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Soil C cycling and ecosystem processes: effects of plant diversity, plant community composition, N deposition and herbivory on soil C storage dynamics

Final Activity Report Summary - SOIL CARBON STORAGE (Soil C cycling and ecosystem processes: effects of plant diversity, plant community composition, N deposition and herbivory on soil C storage ...)

Our results show that both plant species diversity and plant functional composition can greatly influence the delivery of critical ecosystem services such as primary productivity and soil carbon sequestration in nitrogen-limited grasslands. In particular the simultaneous presence of different plant functional groups in mixed plant communities contributes to enhance primary productivity through different effects on seasonal soil nitrogen supply and use, seasonal soil moisture, root production and the root nitrogen pool to maximise aboveground productivity. We also show that soil carbon sequestration is strongly positively affected by species diversity and by the presence of particular plant functional groups in the plant community (i.e. C4 grasses and legumes).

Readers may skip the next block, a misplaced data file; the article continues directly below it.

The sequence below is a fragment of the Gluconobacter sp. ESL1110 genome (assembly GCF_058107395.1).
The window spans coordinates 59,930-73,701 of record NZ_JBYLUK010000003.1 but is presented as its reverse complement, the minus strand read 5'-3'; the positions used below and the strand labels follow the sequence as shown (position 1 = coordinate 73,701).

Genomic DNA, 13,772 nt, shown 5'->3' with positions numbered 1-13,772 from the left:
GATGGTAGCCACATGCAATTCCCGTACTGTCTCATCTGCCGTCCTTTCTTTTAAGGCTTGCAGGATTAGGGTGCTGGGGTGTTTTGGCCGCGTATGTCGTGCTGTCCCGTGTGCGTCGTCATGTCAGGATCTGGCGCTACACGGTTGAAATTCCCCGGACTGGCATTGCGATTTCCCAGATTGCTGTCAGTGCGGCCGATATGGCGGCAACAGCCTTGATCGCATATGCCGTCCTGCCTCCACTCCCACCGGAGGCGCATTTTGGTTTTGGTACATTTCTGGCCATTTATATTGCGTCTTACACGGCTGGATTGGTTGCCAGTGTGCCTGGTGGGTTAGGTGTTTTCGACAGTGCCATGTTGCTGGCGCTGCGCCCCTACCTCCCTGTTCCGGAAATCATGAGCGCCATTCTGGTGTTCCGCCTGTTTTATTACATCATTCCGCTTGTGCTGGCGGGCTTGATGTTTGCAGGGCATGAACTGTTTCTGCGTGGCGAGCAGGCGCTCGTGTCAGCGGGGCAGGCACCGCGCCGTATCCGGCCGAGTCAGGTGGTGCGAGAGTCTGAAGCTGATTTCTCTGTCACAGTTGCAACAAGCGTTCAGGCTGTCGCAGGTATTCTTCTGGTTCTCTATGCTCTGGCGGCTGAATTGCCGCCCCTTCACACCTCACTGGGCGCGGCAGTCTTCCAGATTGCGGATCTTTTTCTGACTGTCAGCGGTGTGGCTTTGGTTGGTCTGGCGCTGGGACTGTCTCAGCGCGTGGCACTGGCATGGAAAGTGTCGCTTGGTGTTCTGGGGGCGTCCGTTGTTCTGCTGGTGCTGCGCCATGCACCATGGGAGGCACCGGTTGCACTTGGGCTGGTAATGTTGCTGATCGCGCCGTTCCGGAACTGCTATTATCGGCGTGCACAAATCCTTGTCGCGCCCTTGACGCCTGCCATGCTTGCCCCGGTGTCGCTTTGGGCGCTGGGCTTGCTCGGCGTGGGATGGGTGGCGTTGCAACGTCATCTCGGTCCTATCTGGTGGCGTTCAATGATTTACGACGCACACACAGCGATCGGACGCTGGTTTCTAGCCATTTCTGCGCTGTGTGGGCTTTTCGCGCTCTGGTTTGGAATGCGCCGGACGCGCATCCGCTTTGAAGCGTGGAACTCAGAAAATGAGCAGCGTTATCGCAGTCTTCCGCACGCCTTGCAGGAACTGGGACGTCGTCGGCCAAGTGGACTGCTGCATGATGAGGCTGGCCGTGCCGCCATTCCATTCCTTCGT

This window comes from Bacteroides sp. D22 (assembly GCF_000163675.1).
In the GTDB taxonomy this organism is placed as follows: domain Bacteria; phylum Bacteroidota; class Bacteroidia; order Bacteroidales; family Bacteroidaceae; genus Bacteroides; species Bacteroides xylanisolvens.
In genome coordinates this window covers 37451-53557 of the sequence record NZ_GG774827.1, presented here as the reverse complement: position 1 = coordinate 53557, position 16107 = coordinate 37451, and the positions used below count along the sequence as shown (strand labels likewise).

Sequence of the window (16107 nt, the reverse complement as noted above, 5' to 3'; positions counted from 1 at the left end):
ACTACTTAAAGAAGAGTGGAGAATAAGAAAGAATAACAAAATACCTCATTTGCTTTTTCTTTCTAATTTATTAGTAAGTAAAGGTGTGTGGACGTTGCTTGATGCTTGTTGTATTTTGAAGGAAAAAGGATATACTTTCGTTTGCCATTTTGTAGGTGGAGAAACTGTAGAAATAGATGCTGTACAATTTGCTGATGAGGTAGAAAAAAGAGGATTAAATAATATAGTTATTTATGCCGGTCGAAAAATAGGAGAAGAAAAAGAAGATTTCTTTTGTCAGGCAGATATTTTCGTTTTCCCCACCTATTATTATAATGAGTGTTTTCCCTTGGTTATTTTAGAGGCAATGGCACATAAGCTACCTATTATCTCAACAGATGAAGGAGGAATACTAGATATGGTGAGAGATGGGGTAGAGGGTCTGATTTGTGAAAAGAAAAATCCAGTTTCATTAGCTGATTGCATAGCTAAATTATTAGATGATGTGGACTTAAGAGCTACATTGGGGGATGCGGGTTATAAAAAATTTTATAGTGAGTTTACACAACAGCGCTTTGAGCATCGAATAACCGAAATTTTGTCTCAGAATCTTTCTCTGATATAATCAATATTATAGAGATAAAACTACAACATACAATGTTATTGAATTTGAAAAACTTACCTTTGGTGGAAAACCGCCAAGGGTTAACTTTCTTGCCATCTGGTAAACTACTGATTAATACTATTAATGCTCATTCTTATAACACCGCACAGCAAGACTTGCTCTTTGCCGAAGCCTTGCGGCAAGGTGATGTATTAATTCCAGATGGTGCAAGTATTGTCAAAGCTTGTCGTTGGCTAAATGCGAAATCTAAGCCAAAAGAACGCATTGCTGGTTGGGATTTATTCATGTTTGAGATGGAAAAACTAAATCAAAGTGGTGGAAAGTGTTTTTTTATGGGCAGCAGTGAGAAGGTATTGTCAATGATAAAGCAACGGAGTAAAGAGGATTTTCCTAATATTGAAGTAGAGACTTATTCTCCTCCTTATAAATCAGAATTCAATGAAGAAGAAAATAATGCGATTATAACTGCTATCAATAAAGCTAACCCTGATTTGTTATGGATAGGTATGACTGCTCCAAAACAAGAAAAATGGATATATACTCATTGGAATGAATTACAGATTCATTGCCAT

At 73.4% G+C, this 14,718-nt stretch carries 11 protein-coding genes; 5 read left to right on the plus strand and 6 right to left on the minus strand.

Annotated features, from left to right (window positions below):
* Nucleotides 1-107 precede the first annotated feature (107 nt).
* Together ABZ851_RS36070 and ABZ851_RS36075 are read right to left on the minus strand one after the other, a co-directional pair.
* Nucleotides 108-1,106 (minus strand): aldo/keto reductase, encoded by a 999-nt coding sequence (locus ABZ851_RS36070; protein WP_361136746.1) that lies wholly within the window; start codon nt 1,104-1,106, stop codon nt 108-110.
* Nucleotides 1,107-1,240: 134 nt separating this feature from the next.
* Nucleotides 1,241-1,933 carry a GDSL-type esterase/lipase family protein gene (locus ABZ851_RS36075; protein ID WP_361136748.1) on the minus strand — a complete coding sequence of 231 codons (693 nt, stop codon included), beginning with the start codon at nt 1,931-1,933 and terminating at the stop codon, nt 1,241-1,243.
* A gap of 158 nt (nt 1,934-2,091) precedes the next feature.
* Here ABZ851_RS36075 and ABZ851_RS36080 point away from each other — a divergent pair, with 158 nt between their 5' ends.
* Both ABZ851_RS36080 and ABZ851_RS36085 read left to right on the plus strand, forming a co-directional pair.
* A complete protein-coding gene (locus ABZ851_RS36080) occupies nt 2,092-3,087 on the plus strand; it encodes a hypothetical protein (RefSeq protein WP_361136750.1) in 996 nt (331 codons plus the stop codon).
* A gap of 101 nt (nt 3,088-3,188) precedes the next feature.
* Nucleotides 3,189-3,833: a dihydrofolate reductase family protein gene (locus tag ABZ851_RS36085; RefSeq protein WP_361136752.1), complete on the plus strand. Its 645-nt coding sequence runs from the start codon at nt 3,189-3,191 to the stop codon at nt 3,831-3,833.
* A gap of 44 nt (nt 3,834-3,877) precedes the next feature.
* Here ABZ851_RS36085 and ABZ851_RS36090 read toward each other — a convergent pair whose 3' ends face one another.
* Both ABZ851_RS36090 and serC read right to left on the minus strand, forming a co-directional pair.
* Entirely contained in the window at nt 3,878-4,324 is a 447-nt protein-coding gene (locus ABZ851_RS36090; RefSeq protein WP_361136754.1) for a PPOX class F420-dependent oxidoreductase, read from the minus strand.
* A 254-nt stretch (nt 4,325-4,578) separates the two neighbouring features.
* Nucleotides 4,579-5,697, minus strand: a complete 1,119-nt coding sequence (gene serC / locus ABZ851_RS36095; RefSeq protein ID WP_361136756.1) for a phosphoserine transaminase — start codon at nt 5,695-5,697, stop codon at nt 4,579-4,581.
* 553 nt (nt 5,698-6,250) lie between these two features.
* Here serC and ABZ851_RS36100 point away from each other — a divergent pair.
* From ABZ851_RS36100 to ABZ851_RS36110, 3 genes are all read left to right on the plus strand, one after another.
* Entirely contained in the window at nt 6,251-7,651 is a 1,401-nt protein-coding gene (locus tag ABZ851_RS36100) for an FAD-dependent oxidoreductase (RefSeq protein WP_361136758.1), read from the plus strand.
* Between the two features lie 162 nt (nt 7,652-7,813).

These results may have important implications for the management of grasslands to maximise hay yields (i.e. bio-fuels production) and soil carbon sequestration. Results of this research study led to a United States patent entitled 'Compositions and methods for sequestering carbon'. IPC8 Class: AA01G100FI, USPC Class: 47 581R. Other work carried out at Lancaster, and based on samples taken from the Park Grass experiment at Rothamsted (the longest running grassland experiment in the world) has shown that that soil organic C sequestration increases if grassland soils are regularly limed, which although based on one site has potentially significant implications for the management of grassland for ecosystem services.